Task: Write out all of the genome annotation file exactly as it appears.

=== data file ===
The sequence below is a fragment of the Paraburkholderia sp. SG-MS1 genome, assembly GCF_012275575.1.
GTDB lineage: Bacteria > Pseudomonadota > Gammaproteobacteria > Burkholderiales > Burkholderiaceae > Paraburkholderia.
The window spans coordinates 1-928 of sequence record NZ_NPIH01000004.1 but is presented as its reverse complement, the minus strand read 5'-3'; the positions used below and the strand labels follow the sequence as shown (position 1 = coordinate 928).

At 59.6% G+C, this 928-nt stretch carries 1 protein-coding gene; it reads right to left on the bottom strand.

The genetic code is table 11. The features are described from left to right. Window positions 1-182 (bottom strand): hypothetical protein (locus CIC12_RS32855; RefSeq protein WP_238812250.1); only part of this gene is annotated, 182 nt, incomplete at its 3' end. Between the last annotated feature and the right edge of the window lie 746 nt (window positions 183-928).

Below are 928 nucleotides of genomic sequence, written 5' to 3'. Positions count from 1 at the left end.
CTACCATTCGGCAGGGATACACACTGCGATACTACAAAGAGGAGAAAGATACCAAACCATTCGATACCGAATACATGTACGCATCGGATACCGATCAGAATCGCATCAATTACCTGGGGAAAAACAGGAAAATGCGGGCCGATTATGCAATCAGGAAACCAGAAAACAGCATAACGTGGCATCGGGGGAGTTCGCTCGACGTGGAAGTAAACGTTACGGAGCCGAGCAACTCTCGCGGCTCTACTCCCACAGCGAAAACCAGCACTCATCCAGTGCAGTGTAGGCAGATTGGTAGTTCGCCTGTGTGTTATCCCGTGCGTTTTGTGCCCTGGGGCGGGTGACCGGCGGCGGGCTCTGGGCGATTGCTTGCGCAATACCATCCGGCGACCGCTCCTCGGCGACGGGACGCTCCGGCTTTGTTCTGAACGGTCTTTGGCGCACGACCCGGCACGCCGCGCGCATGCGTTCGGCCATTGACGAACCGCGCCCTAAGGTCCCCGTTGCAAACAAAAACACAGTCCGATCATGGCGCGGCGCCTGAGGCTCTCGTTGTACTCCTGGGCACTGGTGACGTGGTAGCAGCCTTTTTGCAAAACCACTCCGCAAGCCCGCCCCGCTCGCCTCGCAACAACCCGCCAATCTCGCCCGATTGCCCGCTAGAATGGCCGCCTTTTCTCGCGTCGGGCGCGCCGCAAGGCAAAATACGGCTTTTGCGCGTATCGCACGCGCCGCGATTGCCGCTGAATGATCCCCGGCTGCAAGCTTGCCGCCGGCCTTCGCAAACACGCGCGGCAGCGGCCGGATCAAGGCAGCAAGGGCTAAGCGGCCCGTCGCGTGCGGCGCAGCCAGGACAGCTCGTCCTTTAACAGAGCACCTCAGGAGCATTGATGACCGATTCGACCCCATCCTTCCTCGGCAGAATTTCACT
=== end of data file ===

The sequence below is a fragment of the Paraburkholderia sp. SG-MS1 genome, assembly GCF_012275575.1.
GTDB lineage: Bacteria > Pseudomonadota > Gammaproteobacteria > Burkholderiales > Burkholderiaceae > Paraburkholderia.
The window spans coordinates 1-928 of sequence record NZ_NPIH01000004.1 but is presented as its reverse complement, the minus strand read 5'-3'; the positions used below and the strand labels follow the sequence as shown (position 1 = coordinate 928).

At 59.6% G+C, this 928-nt stretch carries 1 protein-coding gene; it reads right to left on the bottom strand.

The genetic code is table 11. The features are described from left to right. Window positions 1-182 (bottom strand): hypothetical protein (locus CIC12_RS32855; RefSeq protein WP_238812250.1); only part of this gene is annotated, 182 nt, incomplete at its 3' end. Between the last annotated feature and the right edge of the window lie 746 nt (window positions 183-928).

Below are 928 nucleotides of genomic sequence, written 5' to 3'. Positions count from 1 at the left end.
CTACCATTCGGCAGGGATACACACTGCGATACTACAAAGAGGAGAAAGATACCAAACCATTCGATACCGAATACATGTACGCATCGGATACCGATCAGAATCGCATCAATTACCTGGGGAAAAACAGGAAAATGCGGGCCGATTATGCAATCAGGAAACCAGAAAACAGCATAACGTGGCATCGGGGGAGTTCGCTCGACGTGGAAGTAAACGTTACGGAGCCGAGCAACTCTCGCGGCTCTACTCCCACAGCGAAAACCAGCACTCATCCAGTGCAGTGTAGGCAGATTGGTAGTTCGCCTGTGTGTTATCCCGTGCGTTTTGTGCCCTGGGGCGGGTGACCGGCGGCGGGCTCTGGGCGATTGCTTGCGCAATACCATCCGGCGACCGCTCCTCGGCGACGGGACGCTCCGGCTTTGTTCTGAACGGTCTTTGGCGCACGACCCGGCACGCCGCGCGCATGCGTTCGGCCATTGACGAACCGCGCCCTAAGGTCCCCGTTGCAAACAAAAACACAGTCCGATCATGGCGCGGCGCCTGAGGCTCTCGTTGTACTCCTGGGCACTGGTGACGTGGTAGCAGCCTTTTTGCAAAACCACTCCGCAAGCCCGCCCCGCTCGCCTCGCAACAACCCGCCAATCTCGCCCGATTGCCCGCTAGAATGGCCGCCTTTTCTCGCGTCGGGCGCGCCGCAAGGCAAAATACGGCTTTTGCGCGTATCGCACGCGCCGCGATTGCCGCTGAATGATCCCCGGCTGCAAGCTTGCCGCCGGCCTTCGCAAACACGCGCGGCAGCGGCCGGATCAAGGCAGCAAGGGCTAAGCGGCCCGTCGCGTGCGGCGCAGCCAGGACAGCTCGTCCTTTAACAGAGCACCTCAGGAGCATTGATGACCGATTCGACCCCATCCTTCCTCGGCAGAATTTCACT